In the 1960s and 1970s many Internet engineers as well as the first generation of hackers (a term originally used for innovative programmers at the Massachusetts Institute of Technology) were influenced by the political tensions, inter alia intensified by secret intelligence policies of the former big powers in the East and in the West. This situation caused by the Great Powers during the Cold War strengthened the desire among Internet engineers to create transparency where possible, as a reaction to the foreign policy of their own government, which they considered a threat to global security. Ironically it must be stated that the ideology rooted in the hacker movement, which WikiLeaks is part of and which the U.S. and many other states are trying to silence now, was a reaction on U.S. foreign policy itself.

Technically spoken, WikiLeaks is the perfection of what the early programmers and Internet founders had in mind when they started connecting the first computers in the 1960s. This becomes clear when looking at the recent developments after the publication of the cablegate documents. Shortly after WikiLeaks published the controversial documents its website suffered massive distributed denial-of-service attacks (DDOS). This common form of cyber attack is conducted by botnets, networks of illegitimately connected computers. This way a single person can control thousands of computers to attack a single server that as a consequence of the attack goes down. The persons responsible for DDOS attacks are hard to identify. However, being the main victim of recent publications, there is a good chance that U.S. authorities are behind it. Also the Chinese government could be responsible after WikiLeaks had published their participation in former online attacks. Besides that, ordinary cyber criminals could have been hired by individuals to conduct the attacks.

Shortly after publishing the first cablegate documents, several service providers WikiLeaks was using, refused further service to the organization. Among them the online payment system PayPal, the web provider Amazon (which besides e-commerce is also active in several other kinds of web services), the DNS provider EveryDNS (which also suffered DDOS attacks), the French hosting provider OVH and others. OVH CEO Octava Klaba confirmed that political pressure had been made on him to refuse his service to the organization (KIRK 2010).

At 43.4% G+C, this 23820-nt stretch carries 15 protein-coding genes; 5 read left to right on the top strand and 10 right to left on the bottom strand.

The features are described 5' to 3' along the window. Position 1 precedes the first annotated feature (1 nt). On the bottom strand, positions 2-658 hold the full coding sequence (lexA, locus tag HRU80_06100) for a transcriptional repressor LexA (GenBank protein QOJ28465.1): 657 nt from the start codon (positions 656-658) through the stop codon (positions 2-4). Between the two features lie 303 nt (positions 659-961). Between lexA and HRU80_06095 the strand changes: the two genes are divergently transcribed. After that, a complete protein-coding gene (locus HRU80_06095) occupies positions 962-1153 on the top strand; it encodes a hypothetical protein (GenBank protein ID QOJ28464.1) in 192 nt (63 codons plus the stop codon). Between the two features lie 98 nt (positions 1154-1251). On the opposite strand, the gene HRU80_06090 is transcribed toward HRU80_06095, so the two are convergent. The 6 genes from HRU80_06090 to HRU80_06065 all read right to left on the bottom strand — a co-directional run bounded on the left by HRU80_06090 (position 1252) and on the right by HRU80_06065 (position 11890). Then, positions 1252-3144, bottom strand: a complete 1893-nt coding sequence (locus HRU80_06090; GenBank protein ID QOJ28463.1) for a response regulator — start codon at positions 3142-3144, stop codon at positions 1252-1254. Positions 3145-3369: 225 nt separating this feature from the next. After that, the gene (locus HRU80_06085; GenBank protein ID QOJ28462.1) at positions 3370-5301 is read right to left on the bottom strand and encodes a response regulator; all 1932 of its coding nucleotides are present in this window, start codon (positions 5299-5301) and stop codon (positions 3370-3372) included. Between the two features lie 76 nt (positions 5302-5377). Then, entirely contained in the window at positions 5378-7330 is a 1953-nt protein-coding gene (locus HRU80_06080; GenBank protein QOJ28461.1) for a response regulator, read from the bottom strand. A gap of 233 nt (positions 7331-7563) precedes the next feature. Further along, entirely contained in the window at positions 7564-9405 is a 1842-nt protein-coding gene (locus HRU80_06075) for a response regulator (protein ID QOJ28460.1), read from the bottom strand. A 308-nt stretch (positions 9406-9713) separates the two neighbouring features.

Due to the technical structure of the Internet, WikiLeaks kept on being available through their IP addresses http://213.251.145.96/ andhttp://88.80.13.160. Besides that, supporters installed more than 70 mirrors of the site in several countries, making it impossible for governmental authorities to bring it down. Also an encrypted torrent file of the WikiLeaks documents (including the ones not published so far) has been uploaded to the Internet together with the announcement that in a worst-case-scenario of ongoing pressure on WikiLeaks (including physical harm of its leading members) the key could be published giving innumerous users worldwide access to the complete collection of 250.000 U.S. diplomatic cables. Furthermore special search engines like Cablesearch.org were created to facilitate the access to the WikiLeaks documents. Former WikiLeaks associate Daniel Domscheit-Berg announced the development of a new web project similar to WikiLeaks to permit the publication of documents in the future.

Recent developments regarding WikiLeaks have shown how a new kind of non-state actor can influence world politics. It has also made clear the incapacity or helplessness of national governments to react in a given situation as the cablegate affair. Online protagonists like WikiLeaks depend only to a certain degree on physical space. Their functionality, based on the collaboration of Internet activists spread over several countries, makes them less vulnerable than a traditional, institutionalized organization. By putting pressure on WikiLeaks and its service providers, governmental authorities tried to silence and criminalize the organization’s activities. They obviously did not reconsider what consequences their course of action might have. In fact, few days after WikiLeaks had started to publish the first revised documents, the complete collection of documents has now been downloaded on thousands of computers worldwide. Whenever the key to the encrypted file gets published, the U.S. government and possibly also its informants will have a much bigger problem than they would have imagined before. Foreign Policy magazine’s collaborator Evgeny Morozov furthermore described another possible scenario: in case WikiLeaks founder Assange would be arrested or even killed, an army of radicalized hackers could actively turn against the U.S. government (and others) causing serious damage to the economy and diplomatic sphere (HOUNSHELL 2010).

It will be hard for the U.S. administration or any other government to leave this dispute with a head held high. If their real intention was to reduce damage caused by the WikiLeaks documents they already lost the battle. Instead of trying to negotiate, their restrictive reactions caused an irreversible situation bringing up thousands of Internet activists against them that are now in possession of the cablegate documents. So far, they just lack the key to open them.

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Daniel Oppermann is a PhD student at the Institute of International Relations, University of Brasilia (UnB) (dan.oppermann@gmail.com)